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Nurses for vax: Sec. Silvestre Bello III under fire for using HCWs as bargaining chip to secure doses of COVID-19 vaccine

It seems something was lost in translation somewhere in the conversation between labor secretary Silvestre Bello and British Prime Minister Daniel Pruce.

It appears President Rodrigo Duterte’s cabinet secretaries will stop at nothing to ensure our country transitions to the new normal as fast as possible, even if it means using unethical methods.

This comes after Labor Secretary Silvestre Bello III tried to use the health care worker deployment restriction to secure more doses of COVID-19 vaccines from the United Kingdom.

Several news outlets reported that the pitch happened during a meeting between Bello and British Ambassador to the Philippines Daniel Pruce.

According to reports, the UK asked to be exempted from the 5,000-person healthcare worker (HCW) deployment cap. Bello allegedly fired a counter-offer, essentially saying he will make it happen “in exchange for doses of COVID-19 vaccines” for all overseas Filipino workers.

The Department of Labor and Employment (DOLE) would later correct the quote, saying Bello merely wanted to ensure that Filipino HCWs be vaccinated for COVID-19 from UK’s vaccine stores.

“It is best that the nurses or medical workers that we will be sending will be pre-vaccinated before we even send them,” Bello said in a report from GMA News.

Bello would also ask Pruce if the UK could also spare shots to other OFWs. The reports also said Bello had made the same pitch to Germany, who also asked to be excluded from the deployment ban.

Pruce would also issue a statement in a press briefing, saying “we have no plans to link those two issues.”

He also said any excess in supply of COVID-19 vaccines from the UK would go straight to the World Health Organization’s COVAX facility.

Bello’s and DOLE’s corrections, however, would come just a hair too late as netizens were already fuming upon hearing of Bello’s attempt at an ex-deal.

Senator Joel Villanueva issued a statement to the press praising Bello for “walking the extra mile”, but disagrees with Bello’s proposal. “We simply do not swap people for products,” Villanueva said.

He added that Bello may have done this out of desperation, saying the IATF “failed to do its duty” in securing doses of COVID-19 vaccine.

Other netizens would chime in, calling out Bello for using nurses as trading commodities.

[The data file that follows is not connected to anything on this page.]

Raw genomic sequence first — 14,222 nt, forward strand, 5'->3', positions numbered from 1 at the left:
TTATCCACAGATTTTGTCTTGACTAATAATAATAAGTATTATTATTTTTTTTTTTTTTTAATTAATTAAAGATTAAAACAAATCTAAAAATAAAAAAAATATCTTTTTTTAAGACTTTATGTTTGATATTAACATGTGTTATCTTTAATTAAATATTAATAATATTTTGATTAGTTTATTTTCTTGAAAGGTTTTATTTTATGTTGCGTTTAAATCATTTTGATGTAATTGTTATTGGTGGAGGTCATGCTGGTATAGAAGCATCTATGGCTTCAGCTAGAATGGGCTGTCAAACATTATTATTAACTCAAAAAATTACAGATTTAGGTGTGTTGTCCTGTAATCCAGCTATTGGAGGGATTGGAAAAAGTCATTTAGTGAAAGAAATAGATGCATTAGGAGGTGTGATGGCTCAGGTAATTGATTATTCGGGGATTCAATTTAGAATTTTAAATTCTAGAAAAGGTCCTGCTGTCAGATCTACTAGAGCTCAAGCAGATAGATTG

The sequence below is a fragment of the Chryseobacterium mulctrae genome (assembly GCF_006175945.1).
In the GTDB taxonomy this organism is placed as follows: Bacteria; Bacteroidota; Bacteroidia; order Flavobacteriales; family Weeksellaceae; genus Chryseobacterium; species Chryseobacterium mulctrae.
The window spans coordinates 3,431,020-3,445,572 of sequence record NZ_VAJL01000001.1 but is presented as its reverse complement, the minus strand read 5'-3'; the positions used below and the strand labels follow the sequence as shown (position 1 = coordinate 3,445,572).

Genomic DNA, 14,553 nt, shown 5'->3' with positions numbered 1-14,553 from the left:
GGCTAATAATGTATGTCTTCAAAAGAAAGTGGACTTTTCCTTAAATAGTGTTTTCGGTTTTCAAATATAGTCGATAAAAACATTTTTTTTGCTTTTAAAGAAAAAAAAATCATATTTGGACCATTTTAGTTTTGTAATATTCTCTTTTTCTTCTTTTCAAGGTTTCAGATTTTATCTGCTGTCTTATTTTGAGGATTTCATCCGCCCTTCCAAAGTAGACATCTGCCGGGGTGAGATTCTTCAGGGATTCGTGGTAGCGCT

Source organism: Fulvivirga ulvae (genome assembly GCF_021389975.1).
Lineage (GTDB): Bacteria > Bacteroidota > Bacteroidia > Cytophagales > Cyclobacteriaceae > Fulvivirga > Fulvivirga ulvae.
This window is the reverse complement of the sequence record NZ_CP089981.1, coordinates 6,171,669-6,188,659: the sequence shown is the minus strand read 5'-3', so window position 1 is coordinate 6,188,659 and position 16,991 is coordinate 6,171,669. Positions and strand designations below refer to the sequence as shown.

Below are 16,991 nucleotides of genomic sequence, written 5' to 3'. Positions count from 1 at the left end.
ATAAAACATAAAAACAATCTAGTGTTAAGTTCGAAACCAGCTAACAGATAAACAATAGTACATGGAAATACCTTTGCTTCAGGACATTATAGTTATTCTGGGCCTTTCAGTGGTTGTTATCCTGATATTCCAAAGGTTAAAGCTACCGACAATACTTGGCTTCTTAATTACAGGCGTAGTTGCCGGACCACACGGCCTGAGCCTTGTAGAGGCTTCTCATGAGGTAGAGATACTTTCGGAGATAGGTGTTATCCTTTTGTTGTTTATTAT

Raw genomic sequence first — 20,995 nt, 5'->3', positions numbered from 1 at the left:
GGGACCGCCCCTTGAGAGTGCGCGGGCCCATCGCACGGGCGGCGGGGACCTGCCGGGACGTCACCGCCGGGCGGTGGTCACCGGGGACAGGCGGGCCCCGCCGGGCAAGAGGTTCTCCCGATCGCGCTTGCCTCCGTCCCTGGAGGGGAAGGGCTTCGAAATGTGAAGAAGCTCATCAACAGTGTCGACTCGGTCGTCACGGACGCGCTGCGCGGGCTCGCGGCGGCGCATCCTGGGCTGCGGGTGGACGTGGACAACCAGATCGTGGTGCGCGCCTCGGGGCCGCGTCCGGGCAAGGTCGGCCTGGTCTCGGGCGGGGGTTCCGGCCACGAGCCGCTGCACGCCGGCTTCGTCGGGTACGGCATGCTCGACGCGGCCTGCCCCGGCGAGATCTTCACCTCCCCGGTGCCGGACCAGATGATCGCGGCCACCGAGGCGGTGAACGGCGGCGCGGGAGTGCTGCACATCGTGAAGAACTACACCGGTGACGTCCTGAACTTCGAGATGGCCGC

https://twitter.com/lakwatsarah/status/1364036225573609473

Some even likened it to extortion, implying that Bello may have gotten the idea from Duterte’s jab at the United States and its Visiting Forces Agreement.

A doctor would even call out Bello, asking if he still had any respect for healthcare workers.

https://twitter.com/raymondnaguit/status/1364130515863752704

Others, still, would ask where all of the administration’s COVID-19 related loans went to, as well as calling out Bello for blackmail.

https://twitter.com/krizzy_kalerqui/status/1364168815953674244

Bello’s statements were so severe that someone had to turn it into a meme.

Duterte’s own kin, Nuelle, perhaps summed up everyone’s reactions the best.

PH lagging in securing COVID-19 vaccine

No less than vaccine czar Carlito Galvez, Jr. confirmed that the Philippines is lagging behind other countries to secure doses of COVID-19 vaccines.

During the IATF meeting last Monday, February 22–a recording of which aired after primetime newscasts today—Galvez said the country’s supply of COVID-19 vaccine is low for the first quarter of 2021.

“Negotiations are ongoing with the United Kingdom, China, Russia, and India to secure more doses,” said Galvez.

He also said any full-scale vaccination drives weren’t likely to start until the third or fourth quarter of 2021.

He would, however, give a bit of good news: 17.1 million doses of AstraZeneca has been secured for the planned vaccination drives. Sinovac shots are also two to three days away after the Chinese and Philippine governments complete the paperwork necessary to import the vaccines into our shores.

Galvez is still wary of indemnity agreements, though, saying pharmaceutical companies are asking for blanket indemnity—something which the government cannot provide.


A blanket indemnity would clear big pharmaceutical companies of all liability, including malpractice and willful neglect.

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